The History of New York City, in class and on foot
Seniors in the History of New York City acted as history detectives this week, investigating a series of ten fires that blazed across Manhattan nearly three hundred years ago.
“Were the fires related? Was it a slave rebellion? To this day people are not sure what happened,” social studies teacher Tricia Murphy said to her students. “Let’s look at the facts. Tell me what you think happened.”
Murphy gave the challenge to seniors in her History of New York City class, a popular social studies elective. “It’s student driven,” said Murphy. “Students tell me what they want learn about New York City and I shape the class for them, with two to three field trips each semester.”
Presenting Theories to the Class
Exploring Lower Manhattan, Where Slavery Once Thrived
This year’s choices included Lower Manhattan, the oldest section of New York City, where slavery once thrived. “There was a slave market on Wall Street from 1711 – 1762,” Murphy reminded the students. They would see the site, along with Wall Street—which slaves helped build—and the African Burial Ground, on a field trip in March.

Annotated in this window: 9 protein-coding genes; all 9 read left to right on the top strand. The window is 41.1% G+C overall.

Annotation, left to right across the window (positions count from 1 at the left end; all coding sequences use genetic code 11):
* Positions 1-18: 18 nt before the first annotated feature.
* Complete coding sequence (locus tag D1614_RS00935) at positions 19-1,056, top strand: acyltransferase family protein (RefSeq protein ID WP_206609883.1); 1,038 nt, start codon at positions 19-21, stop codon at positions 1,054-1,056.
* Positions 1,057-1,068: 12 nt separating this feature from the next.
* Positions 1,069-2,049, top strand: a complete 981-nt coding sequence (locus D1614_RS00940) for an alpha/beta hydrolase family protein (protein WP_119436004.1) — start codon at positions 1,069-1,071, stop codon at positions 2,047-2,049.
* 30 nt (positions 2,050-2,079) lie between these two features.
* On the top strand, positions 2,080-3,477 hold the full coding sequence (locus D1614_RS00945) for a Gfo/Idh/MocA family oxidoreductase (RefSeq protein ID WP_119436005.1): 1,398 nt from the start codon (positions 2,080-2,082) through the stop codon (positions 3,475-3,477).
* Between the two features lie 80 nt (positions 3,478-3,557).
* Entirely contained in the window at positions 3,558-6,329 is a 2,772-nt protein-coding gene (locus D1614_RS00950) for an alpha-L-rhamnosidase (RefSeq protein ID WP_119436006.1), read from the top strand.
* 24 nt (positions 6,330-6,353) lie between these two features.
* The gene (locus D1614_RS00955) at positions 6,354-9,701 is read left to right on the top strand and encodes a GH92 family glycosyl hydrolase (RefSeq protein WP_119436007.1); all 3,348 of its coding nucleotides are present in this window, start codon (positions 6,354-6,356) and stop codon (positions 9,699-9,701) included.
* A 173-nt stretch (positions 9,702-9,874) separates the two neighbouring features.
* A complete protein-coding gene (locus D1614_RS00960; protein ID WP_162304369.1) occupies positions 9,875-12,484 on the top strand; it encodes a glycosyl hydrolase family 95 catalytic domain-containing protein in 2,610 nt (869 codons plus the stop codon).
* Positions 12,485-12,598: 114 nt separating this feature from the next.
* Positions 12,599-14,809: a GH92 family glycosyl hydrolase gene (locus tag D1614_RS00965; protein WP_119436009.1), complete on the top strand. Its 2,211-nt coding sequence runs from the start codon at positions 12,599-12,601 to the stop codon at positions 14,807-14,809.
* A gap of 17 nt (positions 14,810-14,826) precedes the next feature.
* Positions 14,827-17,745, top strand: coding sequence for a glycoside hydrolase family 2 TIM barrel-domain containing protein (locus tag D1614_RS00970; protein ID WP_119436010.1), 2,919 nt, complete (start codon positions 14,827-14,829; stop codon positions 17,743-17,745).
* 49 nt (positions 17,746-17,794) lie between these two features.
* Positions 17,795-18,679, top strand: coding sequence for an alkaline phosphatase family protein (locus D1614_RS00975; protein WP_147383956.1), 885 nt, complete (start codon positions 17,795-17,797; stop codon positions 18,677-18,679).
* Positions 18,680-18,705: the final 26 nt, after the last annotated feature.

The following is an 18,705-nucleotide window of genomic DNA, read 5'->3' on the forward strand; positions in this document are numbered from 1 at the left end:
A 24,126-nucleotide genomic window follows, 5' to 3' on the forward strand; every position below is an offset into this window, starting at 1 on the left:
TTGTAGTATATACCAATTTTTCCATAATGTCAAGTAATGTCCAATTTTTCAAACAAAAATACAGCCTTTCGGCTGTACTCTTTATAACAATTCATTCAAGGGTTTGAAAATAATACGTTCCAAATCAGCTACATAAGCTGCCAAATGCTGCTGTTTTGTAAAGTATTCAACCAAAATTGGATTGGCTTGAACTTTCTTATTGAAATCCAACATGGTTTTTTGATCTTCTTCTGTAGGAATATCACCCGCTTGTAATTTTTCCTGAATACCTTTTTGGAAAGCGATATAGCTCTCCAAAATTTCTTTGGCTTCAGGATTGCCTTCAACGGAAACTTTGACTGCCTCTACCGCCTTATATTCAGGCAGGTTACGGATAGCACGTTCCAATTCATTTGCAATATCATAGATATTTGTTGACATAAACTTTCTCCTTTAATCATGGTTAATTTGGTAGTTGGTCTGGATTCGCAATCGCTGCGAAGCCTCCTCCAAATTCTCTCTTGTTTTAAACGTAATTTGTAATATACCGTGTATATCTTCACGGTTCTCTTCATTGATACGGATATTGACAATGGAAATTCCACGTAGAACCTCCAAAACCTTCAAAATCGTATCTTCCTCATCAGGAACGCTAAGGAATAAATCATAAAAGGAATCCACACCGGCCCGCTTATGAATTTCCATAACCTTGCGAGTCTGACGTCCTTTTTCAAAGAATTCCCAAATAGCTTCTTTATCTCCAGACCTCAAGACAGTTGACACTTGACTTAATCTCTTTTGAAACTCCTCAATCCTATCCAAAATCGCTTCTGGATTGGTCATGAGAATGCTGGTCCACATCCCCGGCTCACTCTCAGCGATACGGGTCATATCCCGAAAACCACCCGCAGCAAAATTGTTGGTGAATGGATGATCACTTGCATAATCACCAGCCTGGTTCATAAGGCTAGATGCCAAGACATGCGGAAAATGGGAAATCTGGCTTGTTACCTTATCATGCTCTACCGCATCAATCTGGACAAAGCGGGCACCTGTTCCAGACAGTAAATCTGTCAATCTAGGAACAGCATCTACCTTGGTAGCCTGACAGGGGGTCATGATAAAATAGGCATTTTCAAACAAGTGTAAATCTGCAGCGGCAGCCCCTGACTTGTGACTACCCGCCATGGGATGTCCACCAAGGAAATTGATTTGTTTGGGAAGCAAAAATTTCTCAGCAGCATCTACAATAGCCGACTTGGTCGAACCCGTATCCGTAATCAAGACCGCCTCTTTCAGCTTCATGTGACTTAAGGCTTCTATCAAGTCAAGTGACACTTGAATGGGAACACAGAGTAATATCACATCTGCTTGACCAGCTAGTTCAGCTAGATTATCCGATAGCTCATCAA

Drawing on diverse resources including “New York Burning,” by Jill Lepore; “Inside the Apple,” by Michelle and James Nevius; and a History Chanel documentary on slavery in New York City, students worked in groups to propose and defend their theory on what happened in back in 1741.
All groups posited that while slaves may not have started all the fires, certainly some were part of a slave rebellion.
Mia spoke for her group. “It’s a fact that one fifth of the population of Manhattan was enslaved in 1741,” she began, and mentioned the increasing restrictions on slaves.
Her classmate Christian noted that New York’s slaves would have certainly heard news of the Stono rebellion, a slave uprising in South Carolina two years earlier.
First class assignment is to draw map of NYC from memory
The tide was turning away from slavery
“Slavery was brutal and unjust,” said Kyle in a closing statement. “The slave uprising of 1741 showed that the tide was slowly turning towards New York ending slavery in the state.”
“I love the history of New York City,” said Murphy, after the students left for their next class. “I took this class in graduate school. I am so happy John Jay students love it, too.”